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Appropriations for FY2000: Energy and Water Development

Description: This report discusses the Energy and Water Development FY2000 appropriations bill, which includes funding for civil projects of the Army Corps of Engineers, the Department of the Interior's Bureau of Reclamation (BuRec), most of the Department of Energy (DOE), and a number of independent agencies.
Date: September 24, 1999
Creator: Humphries, Marc & Behrens, Carl E.

TFA Tank Focus Area - multiyear program plan FY98-FY00

Description: The U.S. Department of Energy (DOE) continues to face a major radioactive waste tank remediation problem with hundreds of waste tanks containing hundreds of thousands of cubic meters of high-level waste (HLW) and transuranic (TRU) waste across the DOE complex. Approximately 80 tanks are known or assumed to have leaked. Some of the tank contents have reacted to form flammable gases, introducing additional safety risks. These tanks must be maintained in a safe condition and eventually remediated to minimize the risk of waste migration and/or exposure to workers, the public, and the environment. However, programmatic drivers are more ambitious than baseline technologies and budgets will support. Science and technology development investments are required to reduce the technical and programmatic risks associated with the tank remediation baselines. The Tanks Focus Area (TFA) was initiated in 1994 to serve as the DOE`s Office of Environmental Management`s (EM`s) national technology development program for radioactive waste tank remediation. The national program was formed to increase integration and realize greater benefits from DOE`s technology development budget. The TFA is responsible for managing, coordinating, and leveraging technology development to support DOE`s four major tank sites: Hanford Site (Washington), Idaho National Engineering and Environmental Laboratory (INEEL) (Idaho), Oak Ridge Reservation (ORR) (Tennessee), and Savannah River Site (SRS) (South Carolina). Its technical scope covers the major functions that comprise a complete tank remediation system: waste retrieval, waste pretreatment, waste immobilization, tank closure, and characterization of both the waste and tank with safety integrated into all the functions. The TFA integrates program activities across organizations that fund tank technology development EM, including the Offices of Waste Management (EM-30), Environmental Restoration (EM-40), and Science and Technology (EM-50).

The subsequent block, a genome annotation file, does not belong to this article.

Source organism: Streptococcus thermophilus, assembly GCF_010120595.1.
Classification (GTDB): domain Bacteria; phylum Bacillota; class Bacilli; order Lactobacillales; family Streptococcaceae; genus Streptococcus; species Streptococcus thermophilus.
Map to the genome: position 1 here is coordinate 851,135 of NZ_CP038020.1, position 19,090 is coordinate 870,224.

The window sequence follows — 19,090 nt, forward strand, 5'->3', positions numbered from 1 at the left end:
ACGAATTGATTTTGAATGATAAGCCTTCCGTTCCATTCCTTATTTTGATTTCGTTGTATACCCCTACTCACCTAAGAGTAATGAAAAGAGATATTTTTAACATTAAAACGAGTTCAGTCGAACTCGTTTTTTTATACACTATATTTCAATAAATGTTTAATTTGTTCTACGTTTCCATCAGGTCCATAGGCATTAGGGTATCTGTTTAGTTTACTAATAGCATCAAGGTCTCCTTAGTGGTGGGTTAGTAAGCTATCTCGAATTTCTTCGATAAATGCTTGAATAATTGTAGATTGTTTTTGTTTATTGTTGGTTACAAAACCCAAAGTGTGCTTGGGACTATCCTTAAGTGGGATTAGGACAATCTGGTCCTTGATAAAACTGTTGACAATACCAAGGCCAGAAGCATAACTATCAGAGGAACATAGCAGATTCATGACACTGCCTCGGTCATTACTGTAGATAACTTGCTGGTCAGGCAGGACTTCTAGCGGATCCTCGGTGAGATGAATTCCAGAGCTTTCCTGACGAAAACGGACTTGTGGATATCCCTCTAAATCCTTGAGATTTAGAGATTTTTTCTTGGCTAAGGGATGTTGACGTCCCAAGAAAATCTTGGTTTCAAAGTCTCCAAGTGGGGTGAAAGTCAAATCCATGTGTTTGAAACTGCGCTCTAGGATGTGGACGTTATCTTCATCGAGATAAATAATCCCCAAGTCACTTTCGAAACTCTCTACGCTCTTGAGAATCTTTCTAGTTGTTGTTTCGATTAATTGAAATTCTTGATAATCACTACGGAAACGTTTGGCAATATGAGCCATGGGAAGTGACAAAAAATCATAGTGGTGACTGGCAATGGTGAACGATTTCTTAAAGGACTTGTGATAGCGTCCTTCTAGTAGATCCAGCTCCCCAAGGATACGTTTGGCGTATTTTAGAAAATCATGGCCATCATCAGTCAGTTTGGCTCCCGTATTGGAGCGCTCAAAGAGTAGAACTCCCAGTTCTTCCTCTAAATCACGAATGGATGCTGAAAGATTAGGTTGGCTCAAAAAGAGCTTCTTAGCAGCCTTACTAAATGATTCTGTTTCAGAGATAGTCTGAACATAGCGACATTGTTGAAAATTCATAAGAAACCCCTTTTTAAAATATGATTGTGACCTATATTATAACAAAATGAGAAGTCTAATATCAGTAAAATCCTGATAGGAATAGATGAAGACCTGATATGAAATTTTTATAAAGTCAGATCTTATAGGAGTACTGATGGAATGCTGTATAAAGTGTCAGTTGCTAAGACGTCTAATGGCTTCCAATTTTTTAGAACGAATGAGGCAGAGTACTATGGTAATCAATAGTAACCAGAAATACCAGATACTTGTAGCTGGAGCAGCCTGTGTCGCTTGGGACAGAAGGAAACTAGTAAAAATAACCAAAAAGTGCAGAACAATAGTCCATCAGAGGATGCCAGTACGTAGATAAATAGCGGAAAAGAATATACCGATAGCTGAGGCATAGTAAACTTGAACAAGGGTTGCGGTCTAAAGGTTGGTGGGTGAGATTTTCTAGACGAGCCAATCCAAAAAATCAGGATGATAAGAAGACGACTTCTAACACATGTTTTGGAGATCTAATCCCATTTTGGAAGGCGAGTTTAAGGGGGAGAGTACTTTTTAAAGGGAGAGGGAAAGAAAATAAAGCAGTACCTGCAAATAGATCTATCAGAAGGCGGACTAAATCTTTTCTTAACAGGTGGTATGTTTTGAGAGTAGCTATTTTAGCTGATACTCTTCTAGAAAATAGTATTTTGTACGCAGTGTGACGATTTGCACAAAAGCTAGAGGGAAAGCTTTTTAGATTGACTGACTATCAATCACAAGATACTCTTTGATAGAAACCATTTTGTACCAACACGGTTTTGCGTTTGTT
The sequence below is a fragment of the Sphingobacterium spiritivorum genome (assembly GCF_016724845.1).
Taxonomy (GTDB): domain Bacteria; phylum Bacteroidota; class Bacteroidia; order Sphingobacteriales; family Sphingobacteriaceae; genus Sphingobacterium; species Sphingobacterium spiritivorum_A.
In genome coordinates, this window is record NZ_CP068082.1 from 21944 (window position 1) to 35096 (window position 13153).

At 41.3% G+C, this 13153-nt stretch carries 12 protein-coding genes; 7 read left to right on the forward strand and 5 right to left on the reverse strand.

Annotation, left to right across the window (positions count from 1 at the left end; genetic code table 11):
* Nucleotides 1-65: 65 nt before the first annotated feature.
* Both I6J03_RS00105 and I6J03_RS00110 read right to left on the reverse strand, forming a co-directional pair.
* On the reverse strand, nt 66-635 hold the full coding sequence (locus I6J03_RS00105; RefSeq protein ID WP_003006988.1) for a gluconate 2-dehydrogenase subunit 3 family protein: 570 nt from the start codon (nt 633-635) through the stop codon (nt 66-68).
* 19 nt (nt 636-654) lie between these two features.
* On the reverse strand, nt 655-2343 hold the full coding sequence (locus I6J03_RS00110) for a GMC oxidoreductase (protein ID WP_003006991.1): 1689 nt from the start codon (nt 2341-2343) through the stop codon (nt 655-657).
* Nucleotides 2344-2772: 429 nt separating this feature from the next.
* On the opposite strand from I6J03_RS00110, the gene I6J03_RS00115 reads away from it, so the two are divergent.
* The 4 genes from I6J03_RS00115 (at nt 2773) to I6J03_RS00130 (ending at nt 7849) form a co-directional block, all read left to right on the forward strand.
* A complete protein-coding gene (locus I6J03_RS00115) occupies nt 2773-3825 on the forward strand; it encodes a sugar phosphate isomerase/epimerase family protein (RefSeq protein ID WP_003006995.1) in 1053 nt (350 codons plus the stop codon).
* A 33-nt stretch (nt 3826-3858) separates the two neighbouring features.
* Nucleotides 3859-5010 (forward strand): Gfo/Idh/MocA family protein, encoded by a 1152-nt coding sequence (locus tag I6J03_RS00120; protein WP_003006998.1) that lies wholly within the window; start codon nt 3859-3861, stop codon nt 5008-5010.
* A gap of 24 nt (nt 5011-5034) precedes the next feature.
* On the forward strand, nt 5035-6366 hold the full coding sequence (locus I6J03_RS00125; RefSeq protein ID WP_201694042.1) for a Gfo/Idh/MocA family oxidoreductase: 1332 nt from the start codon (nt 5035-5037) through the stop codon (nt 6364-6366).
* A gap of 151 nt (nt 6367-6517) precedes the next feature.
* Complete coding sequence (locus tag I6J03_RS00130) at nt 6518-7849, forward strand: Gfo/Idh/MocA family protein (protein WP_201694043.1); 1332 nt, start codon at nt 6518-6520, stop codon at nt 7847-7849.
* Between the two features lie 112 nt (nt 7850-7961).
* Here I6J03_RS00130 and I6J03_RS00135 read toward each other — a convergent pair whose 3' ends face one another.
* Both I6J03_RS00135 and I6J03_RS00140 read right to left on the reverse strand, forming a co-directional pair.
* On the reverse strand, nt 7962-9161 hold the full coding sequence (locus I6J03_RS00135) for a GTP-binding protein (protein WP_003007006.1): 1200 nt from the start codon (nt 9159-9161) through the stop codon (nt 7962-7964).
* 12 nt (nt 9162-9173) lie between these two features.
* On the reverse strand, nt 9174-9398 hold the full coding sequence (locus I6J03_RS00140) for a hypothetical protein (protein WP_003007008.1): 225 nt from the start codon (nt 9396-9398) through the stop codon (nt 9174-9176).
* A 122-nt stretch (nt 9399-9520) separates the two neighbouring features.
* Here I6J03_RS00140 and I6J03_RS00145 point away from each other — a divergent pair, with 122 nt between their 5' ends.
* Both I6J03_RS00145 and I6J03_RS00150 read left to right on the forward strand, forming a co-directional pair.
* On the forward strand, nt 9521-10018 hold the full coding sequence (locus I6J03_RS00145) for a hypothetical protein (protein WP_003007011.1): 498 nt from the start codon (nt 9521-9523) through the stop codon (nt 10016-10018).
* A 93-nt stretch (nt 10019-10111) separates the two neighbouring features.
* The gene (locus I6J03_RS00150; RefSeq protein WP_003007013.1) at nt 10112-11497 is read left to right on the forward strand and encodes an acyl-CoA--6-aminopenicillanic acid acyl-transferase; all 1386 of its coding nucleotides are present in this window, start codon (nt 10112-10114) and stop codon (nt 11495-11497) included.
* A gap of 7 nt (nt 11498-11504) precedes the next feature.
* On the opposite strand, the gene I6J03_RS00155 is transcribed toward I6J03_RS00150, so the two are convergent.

Date: September 1, 1997

Single Shell Tank (SST) Retrieval Sequence FY 2000 Update

Description: This document describes the baseline single-shell tank (SST) waste retrieval sequence for the River Protection Project (RPP) updated for Fiscal Year 2000. The SST retrieval sequence identifies the proposed retrieval order (sequence), the tank selection and prioritization rationale, and planned retrieval dates for Hanford SSTs. In addition, the tank selection criteria and reference retrieval method for this sequence are discussed.
Date: September 27, 2000
Creator: Garfield, J. S.

Saltcake Dissolution FY 2000 Status Report